The "Concord Cluckers" Coop
We officially started building this coop over my husband's spring break (he's a teacher) in April 2013. Eight chicks were coming May 6th, so it was crunch time! It's an 8 x 8 raised coop and 12 x 12 run. My husband designed it all on his own and built it with a little help from my dad (mainly the rafters, roof and siding). I will mostly let the pictures explain the work because I don't know all the technical details, but feel free to post any design or construction questions and he can answer those more specifically.
We looked at countless pictures of coops on this website so this is a conglomerate of those ideas. We really needed a functional coop that utilized a small amount of space and was pleasing to the eyes and nose (we live on a cul-de-sac with neighbors close by). And predators were a concern because we have many on the ground and in the sky.
We've had the chickens in the coop and run for about a month now and haven't come across any design issues. My only concern is trying to clean under the coop because I don't want crawl under there. I'm hoping hosing it out periodically will do the trick.
Exterior Pictures of Coop Being Built...
The coop was built about 18" off the ground at the highest point (8 x 8 ft) so that the chickens could get out of the elements when necessary. We live in northeast Ohio and have every weather condition but hurricanes!
(Ventilation was a big focus, so we put a ridge vent and several large soffit vents on each side. We also have 4 2x2 windows)
Here's some pictures of the interior...
This has since been covered with chicken wire to protect the birds from nails on the roof if they fly up and predators who make it past vent holes.
The kids helped paint the interior (you'll see some of their artwork in the following pics).
Pop door on a pulley system we can open and close from the outside. It leads to a small enclosed porch and the run.
The windows are covered with hardware cloth and the wood pieces are to create an opening to open and close/lock the windows. The windows only slide one way, so nothing can get in the space on the left. A vertical 2x4 blocks the potential passage so we can leave the windows open at night.
Pine shavings are on the floor of the coop. We haven't made nesting boxes yet, but they will go under the poop board. The roosting bar and poop board run the whole width of the coop. They use the ramp to get up there. They ignore the perching area at the top of the ramp and balance on the skinny board on the front of the poop board. That front is actually on a hinge and has eye hooks and latches holding it in place on the inside corners. This way, when we want to completely change the Sweet PDZ, we can drop down the front and sweep it into a trash can.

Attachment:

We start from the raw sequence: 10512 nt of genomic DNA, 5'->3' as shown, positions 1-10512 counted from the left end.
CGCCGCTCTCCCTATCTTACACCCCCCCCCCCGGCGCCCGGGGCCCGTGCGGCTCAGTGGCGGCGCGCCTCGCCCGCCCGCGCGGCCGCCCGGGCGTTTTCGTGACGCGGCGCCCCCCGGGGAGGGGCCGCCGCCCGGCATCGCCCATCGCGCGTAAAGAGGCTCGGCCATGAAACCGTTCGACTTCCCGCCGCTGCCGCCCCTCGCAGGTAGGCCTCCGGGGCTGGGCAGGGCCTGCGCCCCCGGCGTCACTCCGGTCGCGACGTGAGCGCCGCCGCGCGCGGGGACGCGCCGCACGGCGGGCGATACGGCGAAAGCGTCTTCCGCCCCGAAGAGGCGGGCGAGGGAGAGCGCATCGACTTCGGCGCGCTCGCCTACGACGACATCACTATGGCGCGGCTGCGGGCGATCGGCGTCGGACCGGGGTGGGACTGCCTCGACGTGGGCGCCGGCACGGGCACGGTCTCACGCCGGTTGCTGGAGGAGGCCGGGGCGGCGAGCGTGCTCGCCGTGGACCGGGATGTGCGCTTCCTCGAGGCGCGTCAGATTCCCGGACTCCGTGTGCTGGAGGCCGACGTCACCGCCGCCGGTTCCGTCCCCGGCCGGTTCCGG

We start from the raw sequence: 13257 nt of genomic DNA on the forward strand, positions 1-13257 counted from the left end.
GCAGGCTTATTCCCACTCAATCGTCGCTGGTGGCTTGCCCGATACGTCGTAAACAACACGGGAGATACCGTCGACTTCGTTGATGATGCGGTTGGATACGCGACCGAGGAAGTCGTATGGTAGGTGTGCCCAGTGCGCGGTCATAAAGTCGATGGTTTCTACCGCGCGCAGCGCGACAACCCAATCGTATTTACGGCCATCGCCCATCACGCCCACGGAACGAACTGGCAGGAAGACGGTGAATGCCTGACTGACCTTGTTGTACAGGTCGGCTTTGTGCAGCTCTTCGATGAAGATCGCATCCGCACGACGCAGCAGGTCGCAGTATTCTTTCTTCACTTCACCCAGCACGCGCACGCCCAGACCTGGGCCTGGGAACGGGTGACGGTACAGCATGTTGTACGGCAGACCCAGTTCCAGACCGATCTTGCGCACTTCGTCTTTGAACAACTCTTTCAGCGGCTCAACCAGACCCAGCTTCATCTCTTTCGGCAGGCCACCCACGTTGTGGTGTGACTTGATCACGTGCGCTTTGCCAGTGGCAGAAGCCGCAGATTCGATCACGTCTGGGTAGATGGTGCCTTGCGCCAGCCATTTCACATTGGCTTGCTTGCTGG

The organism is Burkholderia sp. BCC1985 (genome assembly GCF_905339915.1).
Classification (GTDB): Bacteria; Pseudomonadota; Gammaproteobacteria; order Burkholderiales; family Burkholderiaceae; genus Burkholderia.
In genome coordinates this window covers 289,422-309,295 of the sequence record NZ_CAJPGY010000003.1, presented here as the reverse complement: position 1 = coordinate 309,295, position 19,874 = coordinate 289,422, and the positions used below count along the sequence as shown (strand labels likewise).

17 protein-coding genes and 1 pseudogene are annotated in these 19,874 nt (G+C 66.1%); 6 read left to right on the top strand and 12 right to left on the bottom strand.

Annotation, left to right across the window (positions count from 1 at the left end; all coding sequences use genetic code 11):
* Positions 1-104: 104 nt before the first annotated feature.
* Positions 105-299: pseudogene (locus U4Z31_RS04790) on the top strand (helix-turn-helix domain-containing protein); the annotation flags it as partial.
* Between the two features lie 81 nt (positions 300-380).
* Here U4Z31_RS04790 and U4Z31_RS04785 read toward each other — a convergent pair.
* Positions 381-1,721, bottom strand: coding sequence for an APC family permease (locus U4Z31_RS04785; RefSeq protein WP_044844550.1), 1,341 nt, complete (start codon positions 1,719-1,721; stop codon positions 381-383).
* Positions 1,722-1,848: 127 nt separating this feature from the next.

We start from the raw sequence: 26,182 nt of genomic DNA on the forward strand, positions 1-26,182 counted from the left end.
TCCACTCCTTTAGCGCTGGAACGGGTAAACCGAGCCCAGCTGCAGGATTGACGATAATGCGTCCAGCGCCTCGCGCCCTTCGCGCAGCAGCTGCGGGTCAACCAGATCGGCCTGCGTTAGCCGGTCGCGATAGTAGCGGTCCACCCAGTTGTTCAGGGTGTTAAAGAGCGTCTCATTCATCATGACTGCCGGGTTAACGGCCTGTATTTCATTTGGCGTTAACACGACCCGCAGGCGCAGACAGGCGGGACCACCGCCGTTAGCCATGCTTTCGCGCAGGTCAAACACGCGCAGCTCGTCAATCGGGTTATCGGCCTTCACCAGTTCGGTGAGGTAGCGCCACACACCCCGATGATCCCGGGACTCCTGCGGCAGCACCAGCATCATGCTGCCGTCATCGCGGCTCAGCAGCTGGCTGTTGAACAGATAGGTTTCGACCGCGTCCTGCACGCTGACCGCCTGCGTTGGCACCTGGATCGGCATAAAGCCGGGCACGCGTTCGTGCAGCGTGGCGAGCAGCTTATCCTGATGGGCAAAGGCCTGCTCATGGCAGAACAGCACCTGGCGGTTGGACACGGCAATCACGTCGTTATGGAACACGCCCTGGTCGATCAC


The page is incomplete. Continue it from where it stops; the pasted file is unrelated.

I don't know how this idea originated, but I guess you spend this much time and money on a coop, you want to see what your chickens are doing and if they are safe. My husband installed a FoscamPro camera that he bought off Amazon.com. I believe it was $60. You can view video anytime over the internet and even download an App on your Smartphone or Ipad. It has come in handy when we are out of town or wondering if they all made it in at night. The right picture is taken off my Ipad (before they got their fancy roosting pole).
Pictures of the Enclosed Run...
We live on the side of a ravine, so my husband had to deal with building this run on a steep hill. He also had to completely enclose it in hardware cloth...top, floor and walls. (Actually the floor has chicken wire inside the 12x12 because the cloth is so costly). The cloth extends a couple feet out from the walls. Hawks and racoons are the main predators, but we can also get coyotes.
After much research, we decided to do about 2" of pea gravel in the run and under the coop and about 3-4" of construction sand over the gravel in the run. This is supposed to be much cleaner than dirt and/or straw. So far that has proved to be true, but I haven't been able to sift it like I'm supposed to because it came wet and has rained almost every day since! But I can still scoop poop out with kitty litter scoop and turn sand over once in awhile. If it ever dries out, I'm hoping to sift poop with a pitchfork covered in hardware cloth. Chickens don't mind walking on gravel under the coop at all.
Latched door to the chicken area just for added protection...chickens can't escape as easily and kids can't get in as easily. You can also see the pulley system on the side of the coop to open and close the chicken pop door.
They can get to the area under the coop down below the porch. The entire area under the coop is wrapped in hardware cloth also. Lots of staples and masonary screws.
The door leading to the coop (swings out) with latch and clip for smart racoons.
Happy Chickens (almost 9 weeks old)!
Thanks for viewing!
Feel free to ask any questions...we are more than happy to help others with this endeavor!
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